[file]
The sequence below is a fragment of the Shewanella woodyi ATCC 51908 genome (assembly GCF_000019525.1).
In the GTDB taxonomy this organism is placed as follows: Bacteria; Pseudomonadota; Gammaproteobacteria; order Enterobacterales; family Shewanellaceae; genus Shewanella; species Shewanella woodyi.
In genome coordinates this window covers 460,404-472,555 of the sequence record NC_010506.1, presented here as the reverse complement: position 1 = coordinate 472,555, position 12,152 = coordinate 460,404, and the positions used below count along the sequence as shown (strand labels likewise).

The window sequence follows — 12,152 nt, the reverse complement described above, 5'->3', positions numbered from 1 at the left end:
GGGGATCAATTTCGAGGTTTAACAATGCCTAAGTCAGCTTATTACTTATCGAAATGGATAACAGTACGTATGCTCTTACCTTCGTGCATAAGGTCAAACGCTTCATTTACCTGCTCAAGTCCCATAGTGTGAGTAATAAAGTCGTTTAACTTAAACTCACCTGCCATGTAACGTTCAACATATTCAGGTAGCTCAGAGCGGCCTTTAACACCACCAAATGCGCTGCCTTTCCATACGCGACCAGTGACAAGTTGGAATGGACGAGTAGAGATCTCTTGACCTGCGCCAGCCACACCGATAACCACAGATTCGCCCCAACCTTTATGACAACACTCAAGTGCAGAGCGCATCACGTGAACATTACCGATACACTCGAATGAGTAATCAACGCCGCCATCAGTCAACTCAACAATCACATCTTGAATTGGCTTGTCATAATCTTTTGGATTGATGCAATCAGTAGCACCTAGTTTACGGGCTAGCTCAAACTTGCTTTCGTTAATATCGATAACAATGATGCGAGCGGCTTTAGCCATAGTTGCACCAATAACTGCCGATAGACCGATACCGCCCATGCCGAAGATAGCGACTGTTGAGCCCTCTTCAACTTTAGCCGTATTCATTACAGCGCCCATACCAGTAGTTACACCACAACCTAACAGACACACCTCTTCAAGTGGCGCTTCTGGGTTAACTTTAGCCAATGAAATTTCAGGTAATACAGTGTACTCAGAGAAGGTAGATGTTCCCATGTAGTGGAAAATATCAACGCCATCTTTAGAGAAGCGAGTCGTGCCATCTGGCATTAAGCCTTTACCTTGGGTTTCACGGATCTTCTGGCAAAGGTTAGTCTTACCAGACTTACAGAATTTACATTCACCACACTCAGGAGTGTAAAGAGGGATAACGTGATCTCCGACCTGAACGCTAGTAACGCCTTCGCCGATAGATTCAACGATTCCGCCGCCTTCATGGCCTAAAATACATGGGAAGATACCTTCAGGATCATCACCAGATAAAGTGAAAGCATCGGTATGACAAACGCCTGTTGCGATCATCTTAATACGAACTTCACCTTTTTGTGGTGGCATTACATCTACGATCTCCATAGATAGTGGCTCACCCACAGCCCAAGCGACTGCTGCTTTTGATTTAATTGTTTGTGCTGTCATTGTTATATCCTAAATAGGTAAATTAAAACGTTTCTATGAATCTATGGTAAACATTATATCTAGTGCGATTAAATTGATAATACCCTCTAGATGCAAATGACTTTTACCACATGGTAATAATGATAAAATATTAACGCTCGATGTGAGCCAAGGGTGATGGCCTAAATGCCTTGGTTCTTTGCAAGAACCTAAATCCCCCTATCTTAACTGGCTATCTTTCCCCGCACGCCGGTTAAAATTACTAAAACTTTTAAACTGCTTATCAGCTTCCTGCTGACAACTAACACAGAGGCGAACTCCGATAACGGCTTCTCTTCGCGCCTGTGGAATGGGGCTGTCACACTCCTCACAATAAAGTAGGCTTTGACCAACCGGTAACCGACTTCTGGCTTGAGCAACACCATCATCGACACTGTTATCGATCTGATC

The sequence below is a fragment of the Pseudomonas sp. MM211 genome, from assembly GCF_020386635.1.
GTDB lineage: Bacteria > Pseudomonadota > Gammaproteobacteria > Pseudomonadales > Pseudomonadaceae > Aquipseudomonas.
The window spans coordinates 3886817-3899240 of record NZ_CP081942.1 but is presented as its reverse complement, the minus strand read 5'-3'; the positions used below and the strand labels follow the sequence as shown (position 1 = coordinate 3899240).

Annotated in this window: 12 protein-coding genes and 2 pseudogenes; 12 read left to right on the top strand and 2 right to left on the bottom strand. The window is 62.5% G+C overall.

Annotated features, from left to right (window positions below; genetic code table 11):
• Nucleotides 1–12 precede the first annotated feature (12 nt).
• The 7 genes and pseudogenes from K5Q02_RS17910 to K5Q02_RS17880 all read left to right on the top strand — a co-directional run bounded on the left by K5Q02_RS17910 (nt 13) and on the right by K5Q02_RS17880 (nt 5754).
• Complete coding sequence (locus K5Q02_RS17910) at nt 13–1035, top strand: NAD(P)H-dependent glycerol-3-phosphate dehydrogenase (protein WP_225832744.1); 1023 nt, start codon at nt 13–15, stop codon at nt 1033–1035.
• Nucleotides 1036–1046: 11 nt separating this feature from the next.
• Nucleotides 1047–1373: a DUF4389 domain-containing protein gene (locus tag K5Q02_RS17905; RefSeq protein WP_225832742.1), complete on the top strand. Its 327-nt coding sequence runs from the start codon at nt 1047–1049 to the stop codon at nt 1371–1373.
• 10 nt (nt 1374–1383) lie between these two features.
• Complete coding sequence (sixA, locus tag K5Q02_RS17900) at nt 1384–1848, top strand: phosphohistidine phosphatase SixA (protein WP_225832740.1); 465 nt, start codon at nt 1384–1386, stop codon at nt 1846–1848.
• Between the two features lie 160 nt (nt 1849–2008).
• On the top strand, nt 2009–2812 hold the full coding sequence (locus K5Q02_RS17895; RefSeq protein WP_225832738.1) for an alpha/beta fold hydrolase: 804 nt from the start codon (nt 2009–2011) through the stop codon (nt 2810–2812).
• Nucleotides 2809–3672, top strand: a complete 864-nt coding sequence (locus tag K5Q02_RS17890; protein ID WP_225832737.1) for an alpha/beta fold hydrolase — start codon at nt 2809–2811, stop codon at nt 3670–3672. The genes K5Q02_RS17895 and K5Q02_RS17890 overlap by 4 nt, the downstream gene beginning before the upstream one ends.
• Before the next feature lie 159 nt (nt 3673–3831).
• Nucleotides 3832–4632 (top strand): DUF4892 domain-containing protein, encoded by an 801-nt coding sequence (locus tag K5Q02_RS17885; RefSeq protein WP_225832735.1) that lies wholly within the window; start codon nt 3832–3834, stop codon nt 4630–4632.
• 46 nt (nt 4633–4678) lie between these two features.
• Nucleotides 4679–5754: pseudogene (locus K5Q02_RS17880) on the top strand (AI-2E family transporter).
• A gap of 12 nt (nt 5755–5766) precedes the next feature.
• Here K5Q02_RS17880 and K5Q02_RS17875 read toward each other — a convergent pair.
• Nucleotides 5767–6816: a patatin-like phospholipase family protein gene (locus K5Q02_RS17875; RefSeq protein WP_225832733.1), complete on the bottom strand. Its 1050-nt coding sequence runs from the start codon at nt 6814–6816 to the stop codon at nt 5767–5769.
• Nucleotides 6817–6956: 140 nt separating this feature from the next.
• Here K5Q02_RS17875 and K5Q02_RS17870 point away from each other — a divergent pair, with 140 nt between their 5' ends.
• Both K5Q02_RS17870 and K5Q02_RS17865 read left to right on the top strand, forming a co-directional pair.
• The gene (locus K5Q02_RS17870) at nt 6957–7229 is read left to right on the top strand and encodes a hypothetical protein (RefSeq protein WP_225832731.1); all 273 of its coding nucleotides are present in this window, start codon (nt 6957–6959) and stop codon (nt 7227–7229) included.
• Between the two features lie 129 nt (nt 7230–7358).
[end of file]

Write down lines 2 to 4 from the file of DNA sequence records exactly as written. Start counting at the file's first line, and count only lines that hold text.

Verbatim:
In the GTDB taxonomy this organism is placed as follows: Bacteria; Pseudomonadota; Gammaproteobacteria; order Enterobacterales; family Shewanellaceae; genus Shewanella; species Shewanella woodyi.
In genome coordinates this window covers 460,404-472,555 of the sequence record NC_010506.1, presented here as the reverse complement: position 1 = coordinate 472,555, position 12,152 = coordinate 460,404, and the positions used below count along the sequence as shown (strand labels likewise).

The window sequence follows — 12,152 nt, the reverse complement described above, 5'->3', positions numbered from 1 at the left end: